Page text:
The delicious pasta carbonara is the easiest and quickest pasta dish you will make. This classic Italian pasta dish is made with creamy eggs, Parmesan cheese, salty pancetta, and a hint of black pepper and can be prepared in only 15 minutes.
I remember the first time I ate pasta carbonara. It was in a small, casual restaurant near Piazza Navona in Rome. Before traveling to Italy I made a promise to myself that I would not get duped by those typical tourist traps, but it happened. My friends and I were starving after having covered who knows how many kilometres on foot of the city. We were aware of our surroundings, meaning most of the restaurants were flooded with tourists. Coincidentally, it also meant it was a bad idea to eat in that particular area. But our growling stomachs got the best of us, and so we caved. Albeit the dish tasted fantastic, it lacked the pizzazz most Italian dishes have, and it was ridiculously overpriced. But what’s done, is done. Having said that, that lackluster experience introduced me to pasta carbonara, and I am forever grateful – and so is my family!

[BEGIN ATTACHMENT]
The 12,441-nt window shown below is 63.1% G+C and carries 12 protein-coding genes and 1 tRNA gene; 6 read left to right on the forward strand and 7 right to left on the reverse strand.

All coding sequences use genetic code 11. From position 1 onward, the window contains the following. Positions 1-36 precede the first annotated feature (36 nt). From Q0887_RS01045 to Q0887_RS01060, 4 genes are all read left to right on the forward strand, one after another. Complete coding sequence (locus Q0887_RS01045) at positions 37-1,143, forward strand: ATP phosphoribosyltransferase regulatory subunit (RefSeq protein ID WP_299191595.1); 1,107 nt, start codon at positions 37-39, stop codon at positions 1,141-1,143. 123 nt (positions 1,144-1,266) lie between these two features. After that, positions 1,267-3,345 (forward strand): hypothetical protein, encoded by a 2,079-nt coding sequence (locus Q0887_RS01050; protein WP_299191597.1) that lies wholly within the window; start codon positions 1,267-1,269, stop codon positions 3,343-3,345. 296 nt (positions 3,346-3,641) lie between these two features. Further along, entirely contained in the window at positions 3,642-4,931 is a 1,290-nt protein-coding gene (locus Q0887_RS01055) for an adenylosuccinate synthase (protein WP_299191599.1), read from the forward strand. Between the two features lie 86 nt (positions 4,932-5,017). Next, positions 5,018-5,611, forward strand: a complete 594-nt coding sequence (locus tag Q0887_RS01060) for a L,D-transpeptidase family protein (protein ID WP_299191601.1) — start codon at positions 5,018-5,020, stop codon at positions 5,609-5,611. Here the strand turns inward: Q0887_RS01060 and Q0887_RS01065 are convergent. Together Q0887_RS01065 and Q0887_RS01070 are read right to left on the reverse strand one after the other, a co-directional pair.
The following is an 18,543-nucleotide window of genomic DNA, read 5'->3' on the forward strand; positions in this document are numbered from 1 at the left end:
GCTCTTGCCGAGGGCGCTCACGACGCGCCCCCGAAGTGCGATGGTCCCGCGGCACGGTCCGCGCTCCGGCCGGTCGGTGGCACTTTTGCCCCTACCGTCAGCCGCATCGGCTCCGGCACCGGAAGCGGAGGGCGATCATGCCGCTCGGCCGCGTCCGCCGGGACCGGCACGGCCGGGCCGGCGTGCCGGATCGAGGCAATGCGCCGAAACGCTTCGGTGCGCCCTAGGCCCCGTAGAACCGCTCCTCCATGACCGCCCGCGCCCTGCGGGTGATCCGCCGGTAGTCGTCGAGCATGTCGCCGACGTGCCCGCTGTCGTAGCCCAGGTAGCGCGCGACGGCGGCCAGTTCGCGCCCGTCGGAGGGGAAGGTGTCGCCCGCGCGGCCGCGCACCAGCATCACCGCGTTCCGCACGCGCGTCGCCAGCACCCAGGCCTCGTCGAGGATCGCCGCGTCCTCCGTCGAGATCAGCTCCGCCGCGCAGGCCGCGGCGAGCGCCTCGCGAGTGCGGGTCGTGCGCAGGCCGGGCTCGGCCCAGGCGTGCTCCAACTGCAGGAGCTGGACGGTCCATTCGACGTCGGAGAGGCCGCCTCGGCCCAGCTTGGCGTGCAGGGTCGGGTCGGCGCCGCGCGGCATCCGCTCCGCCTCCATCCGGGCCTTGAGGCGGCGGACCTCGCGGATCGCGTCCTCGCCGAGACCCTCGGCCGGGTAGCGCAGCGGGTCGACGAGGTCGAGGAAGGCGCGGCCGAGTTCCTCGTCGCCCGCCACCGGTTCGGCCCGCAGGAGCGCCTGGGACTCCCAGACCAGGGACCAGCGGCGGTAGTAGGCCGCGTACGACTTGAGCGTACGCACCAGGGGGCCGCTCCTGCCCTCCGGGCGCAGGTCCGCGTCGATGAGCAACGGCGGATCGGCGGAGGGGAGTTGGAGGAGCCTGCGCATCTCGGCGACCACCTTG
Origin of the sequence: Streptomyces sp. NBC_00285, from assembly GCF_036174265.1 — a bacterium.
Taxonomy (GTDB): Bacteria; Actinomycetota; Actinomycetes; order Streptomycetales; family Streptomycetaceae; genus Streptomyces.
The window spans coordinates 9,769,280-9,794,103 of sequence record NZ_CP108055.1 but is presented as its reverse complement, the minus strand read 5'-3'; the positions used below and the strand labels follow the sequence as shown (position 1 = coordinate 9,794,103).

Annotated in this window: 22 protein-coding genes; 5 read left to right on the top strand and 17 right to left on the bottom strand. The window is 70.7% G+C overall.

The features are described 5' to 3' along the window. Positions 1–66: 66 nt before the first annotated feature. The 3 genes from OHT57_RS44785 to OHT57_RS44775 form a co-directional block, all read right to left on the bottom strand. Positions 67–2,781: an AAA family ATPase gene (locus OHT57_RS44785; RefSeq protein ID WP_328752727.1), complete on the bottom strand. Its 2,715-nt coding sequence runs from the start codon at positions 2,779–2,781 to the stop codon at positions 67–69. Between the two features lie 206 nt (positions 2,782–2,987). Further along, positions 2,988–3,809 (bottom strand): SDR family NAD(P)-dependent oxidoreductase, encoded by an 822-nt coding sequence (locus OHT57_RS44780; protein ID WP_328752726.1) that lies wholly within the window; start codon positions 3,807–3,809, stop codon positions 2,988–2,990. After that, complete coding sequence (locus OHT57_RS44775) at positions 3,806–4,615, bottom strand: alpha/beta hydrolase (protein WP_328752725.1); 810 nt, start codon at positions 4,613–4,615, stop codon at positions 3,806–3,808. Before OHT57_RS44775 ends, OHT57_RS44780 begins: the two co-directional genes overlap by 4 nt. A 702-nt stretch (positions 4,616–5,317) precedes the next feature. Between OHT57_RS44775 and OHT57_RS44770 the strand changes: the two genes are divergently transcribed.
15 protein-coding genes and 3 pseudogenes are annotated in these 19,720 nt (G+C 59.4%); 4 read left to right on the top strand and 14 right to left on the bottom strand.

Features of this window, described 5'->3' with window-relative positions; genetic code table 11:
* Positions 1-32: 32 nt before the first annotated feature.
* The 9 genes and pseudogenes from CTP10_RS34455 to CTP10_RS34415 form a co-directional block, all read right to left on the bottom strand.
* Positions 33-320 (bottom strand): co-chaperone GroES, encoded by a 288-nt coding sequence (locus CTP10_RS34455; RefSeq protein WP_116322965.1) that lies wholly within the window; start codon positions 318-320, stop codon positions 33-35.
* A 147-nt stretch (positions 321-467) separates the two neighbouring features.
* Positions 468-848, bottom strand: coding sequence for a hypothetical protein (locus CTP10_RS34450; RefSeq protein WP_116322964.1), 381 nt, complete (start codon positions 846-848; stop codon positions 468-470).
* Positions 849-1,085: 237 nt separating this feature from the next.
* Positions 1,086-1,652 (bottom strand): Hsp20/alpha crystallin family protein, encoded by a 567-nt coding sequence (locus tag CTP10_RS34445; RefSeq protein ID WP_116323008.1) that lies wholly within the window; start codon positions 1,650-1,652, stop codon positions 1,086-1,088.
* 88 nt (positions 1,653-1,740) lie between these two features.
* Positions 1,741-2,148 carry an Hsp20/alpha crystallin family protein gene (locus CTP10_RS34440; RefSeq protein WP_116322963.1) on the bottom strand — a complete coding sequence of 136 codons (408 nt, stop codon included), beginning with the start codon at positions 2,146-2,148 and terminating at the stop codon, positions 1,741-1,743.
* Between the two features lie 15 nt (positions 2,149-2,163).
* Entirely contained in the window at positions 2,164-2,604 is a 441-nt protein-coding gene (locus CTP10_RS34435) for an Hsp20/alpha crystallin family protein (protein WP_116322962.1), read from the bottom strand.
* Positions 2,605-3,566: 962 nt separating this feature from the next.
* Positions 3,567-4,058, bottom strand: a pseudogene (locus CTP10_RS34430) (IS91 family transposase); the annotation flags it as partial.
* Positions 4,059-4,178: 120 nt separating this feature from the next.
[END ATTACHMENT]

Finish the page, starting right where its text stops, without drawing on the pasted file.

Pasta carbonara is a typical Roman dish, traditionally made with Pecorino Romano cheese and guanciale (an Italian cured meat that takes its name from guancia – the Italian word for cheek). The pasta of choice is usually spaghetti, although it’s just as delicious with other varieties such as linguine, fettuccine, and penne. Interpretations of the recipe vary according to geographic location. For example, in northern Italy they add Parmesan and sometimes peas while in the south they use Pecorino Romano cheese and omit the peas. Every variation of pasta carbonara is just as delicious as the last, regardless of which part of Italy you’re from.
Pasta carbonara has gained a reputation for being heavy and fattening due to the addition of cream, thanks to North American renditions of the recipe. On the contrary, the traditional Italian recipe doesn’t even call for cream. Yes, it is a super-rich, luscious dish, but all that creaminess actually comes from the raw eggs’ coming in contact with the hot pasta and being gently cooked with the residual heat from the pasta.
And then there’s the pepper. Cracked black pepper, to be exact. You’re supposed to use lots of it. I’m not a huge a fan of pepper in general, so this recipe reflects my personal tastes. I’ve only used a touch to season the pancetta, and instead of using it as a garnish I’ve added fresh parsley, more Parmesan cheese, and a drizzle of extra-virgin olive oil.
If you try this recipe (and love it!) be sure to snap a pic and tag me on Instagram with #bitesforfoodies so I can see your creation!